The "mem_upper/mem_lower" tag should removed from the specification.

6) For any areas that aren't mentioned in the memory map, the OS can
assume these areas are safe to use when configuring memory mapped PCI
device's BARs. For 80x86 this means that if "int 0x15, eax=0xE820"
leaves holes in the area from 0x000A0000 to 0x000FFFFF (which is
almost always the case) then the boot loader creates entries that
describe these areas as "unknown", so that the area/s are mentioned in
the memory map and the OS doesn't assume the area can be used for PCI

7) The memory map needs more "area types". Any RAM that is reported by
firmware as faulty should use "area type 5" so that the OS can know
that some RAM is faulty, and (for e.g.) could tell a system
administrator about it. Also, "area type 0xFFFFFFFF" should be used
for "unknown", as this allows the OS to determine the difference
between "boot loader doesn't know what the area is" and "boot loader
does know what the area is but the area type is defined in a newer
version of the multi-boot specification".

8) Any RAM that is not immediately usable by the OS should not be
reported as "usable RAM" in the memory map. An example of this is the
"ACPI reclaimable" area (which is RAM that isn't usable until the OS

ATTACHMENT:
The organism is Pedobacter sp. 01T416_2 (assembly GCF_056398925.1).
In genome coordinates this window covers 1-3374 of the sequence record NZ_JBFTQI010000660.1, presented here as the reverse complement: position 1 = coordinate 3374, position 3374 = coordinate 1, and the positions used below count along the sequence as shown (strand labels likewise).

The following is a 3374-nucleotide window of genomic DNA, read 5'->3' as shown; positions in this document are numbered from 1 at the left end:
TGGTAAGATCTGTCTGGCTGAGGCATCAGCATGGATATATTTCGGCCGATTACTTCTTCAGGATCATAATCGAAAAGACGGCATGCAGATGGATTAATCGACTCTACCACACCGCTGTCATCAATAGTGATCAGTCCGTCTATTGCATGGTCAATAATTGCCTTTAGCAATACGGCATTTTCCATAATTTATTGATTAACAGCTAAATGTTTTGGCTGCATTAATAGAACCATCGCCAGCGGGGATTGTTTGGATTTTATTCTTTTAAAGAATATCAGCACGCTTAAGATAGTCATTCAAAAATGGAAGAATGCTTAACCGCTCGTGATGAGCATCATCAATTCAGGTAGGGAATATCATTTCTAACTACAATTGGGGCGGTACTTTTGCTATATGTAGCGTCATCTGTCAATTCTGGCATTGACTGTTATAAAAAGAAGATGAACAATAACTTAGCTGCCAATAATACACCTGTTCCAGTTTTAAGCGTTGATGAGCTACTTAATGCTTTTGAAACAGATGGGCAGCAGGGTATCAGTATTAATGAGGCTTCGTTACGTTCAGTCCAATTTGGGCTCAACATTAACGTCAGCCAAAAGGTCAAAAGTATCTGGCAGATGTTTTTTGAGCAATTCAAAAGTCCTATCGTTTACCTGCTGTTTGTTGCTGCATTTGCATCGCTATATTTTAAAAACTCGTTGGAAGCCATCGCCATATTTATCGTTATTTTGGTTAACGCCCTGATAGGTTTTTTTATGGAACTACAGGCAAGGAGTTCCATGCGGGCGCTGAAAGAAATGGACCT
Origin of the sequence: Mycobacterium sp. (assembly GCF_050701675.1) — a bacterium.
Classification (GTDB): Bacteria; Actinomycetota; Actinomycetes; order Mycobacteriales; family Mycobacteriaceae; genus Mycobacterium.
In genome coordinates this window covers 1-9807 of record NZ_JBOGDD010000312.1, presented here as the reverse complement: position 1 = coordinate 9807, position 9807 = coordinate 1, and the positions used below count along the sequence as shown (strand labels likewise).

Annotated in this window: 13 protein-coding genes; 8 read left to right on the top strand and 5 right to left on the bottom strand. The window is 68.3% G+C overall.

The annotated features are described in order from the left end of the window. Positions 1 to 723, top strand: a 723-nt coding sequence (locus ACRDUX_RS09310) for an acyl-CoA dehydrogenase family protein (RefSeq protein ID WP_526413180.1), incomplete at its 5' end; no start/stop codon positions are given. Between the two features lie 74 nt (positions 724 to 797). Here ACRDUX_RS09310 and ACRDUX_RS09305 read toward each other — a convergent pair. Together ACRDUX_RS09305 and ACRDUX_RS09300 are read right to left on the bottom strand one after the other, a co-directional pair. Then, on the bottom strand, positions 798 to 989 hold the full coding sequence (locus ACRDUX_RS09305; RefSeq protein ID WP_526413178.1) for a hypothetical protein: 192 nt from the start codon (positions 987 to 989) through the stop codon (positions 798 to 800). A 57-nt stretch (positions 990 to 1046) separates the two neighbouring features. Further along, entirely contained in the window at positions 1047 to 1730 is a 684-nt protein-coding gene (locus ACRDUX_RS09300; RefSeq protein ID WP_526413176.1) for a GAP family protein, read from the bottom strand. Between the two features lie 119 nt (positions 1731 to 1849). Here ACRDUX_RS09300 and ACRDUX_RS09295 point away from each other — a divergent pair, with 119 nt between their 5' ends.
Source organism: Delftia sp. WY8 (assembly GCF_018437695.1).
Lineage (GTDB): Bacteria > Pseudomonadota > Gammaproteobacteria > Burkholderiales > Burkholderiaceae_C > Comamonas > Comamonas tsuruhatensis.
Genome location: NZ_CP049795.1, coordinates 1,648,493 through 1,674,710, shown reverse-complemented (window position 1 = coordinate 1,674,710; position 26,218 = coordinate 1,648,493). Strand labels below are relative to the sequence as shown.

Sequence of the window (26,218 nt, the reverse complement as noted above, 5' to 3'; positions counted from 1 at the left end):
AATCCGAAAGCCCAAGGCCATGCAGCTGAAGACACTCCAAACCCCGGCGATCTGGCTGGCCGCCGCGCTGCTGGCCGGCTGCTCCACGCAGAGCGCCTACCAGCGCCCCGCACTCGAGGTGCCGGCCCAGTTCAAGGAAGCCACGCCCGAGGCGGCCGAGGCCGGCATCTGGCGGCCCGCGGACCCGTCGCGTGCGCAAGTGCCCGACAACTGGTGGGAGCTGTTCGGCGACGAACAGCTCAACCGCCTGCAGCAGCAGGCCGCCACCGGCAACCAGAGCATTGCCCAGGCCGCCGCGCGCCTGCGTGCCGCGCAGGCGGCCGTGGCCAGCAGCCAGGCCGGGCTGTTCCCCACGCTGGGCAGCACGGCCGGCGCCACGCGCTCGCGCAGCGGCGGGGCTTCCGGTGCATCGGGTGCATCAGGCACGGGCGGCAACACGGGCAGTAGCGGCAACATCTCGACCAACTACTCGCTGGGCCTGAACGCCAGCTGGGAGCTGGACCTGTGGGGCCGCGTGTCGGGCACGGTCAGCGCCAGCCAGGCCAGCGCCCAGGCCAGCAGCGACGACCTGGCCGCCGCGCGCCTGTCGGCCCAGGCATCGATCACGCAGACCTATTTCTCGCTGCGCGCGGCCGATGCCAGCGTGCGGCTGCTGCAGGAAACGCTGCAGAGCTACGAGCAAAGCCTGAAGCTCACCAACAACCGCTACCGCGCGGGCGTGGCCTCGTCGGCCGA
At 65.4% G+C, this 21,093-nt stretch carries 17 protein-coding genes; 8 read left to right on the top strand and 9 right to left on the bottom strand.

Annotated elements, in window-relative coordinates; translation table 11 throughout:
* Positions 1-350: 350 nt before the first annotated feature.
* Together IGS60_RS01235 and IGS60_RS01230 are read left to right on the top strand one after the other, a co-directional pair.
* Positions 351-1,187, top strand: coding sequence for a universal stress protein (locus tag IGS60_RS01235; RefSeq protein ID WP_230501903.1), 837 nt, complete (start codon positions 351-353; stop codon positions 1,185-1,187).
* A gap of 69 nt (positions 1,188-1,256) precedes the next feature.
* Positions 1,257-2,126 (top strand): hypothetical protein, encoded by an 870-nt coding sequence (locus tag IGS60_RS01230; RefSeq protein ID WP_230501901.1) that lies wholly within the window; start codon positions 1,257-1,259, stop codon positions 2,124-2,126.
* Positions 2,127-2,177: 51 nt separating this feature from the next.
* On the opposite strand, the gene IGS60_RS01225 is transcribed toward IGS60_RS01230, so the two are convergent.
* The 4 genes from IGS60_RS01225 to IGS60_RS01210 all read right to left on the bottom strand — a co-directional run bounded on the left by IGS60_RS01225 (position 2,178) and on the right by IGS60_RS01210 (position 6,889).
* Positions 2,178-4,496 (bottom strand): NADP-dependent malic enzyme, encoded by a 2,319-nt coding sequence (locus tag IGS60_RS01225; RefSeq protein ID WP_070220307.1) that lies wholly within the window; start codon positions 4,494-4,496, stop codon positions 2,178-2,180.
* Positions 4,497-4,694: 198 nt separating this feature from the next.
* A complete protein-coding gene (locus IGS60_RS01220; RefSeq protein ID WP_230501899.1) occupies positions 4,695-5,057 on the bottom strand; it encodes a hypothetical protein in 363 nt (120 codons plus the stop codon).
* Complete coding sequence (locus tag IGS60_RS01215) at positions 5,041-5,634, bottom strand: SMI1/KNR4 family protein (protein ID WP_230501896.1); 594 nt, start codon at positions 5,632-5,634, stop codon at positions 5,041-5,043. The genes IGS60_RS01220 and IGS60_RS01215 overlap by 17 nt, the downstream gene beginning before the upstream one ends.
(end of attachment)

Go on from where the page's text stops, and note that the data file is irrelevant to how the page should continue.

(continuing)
has finished using the ACPI tables). RAM used to store the multi-boot
information, RAM used to store the "kernel" and RAM used to store any
modules should be treated in the same way. I suggest using "area type
0xFFFFFFFE = RAM used for multi-boot information" and "area type
0xFFFFFFFD = RAM used for kernel/modules". This makes it much easier
to write a kernel's early initialisation code, because it can use RAM
without worrying about trashing data that is needed by the kernel/OS

9) The "boot device" tag needs to be revised. If the firmware was not
"PC BIOS" it doesn't make any sense; and even if the firmware was "PC
BIOS" the OS is unlikely to care (and there's cases where the BIOS
device number still doesn't make sense if the OS does care - e.g. "El
Torito" boot CD emulating a floppy disk or hard disk). The "boot
device" tag should be removed, and (potentially) replaced by one or
more new tags that describes how the boot device is accessed - e.g.
one tag for "PCI_bus/device/function then controller_device_number and
partition", another tag for "PCI_bus/device/function then
protocol/IP_address/port", etc.

10) The word used for "kernel" should be changed. There is currently
no reason why the boot loader couldn't be used to load an extra (OS
specific) stage which in turn starts (one of) the OSs real kernel/s;
and no reason why the real kernel/s couldn't be loaded by the boot
loader as a module. Unfortunately, because the specification uses the
word "kernel" people who are new to OS development and/or multi-boot
make the mistake of assuming that "kernel" must be the OS's kernel. I
propose the world "kernel" should be changed to "initial module" (or
something else) to avoid confusion.

11) The multi-boot specification should say which tags are required
(e.g. "boot loader name", "memory map"); which tags must be present
under certain circumstances (e.g. "serial port" must be present *if*
the boot loader used a serial port as a console device); and which
tags are optional (and may be included or omitted by the boot loader).
For the current draft this is unclear.



reply via email to

[Prev in Thread] Current Thread [Next in Thread]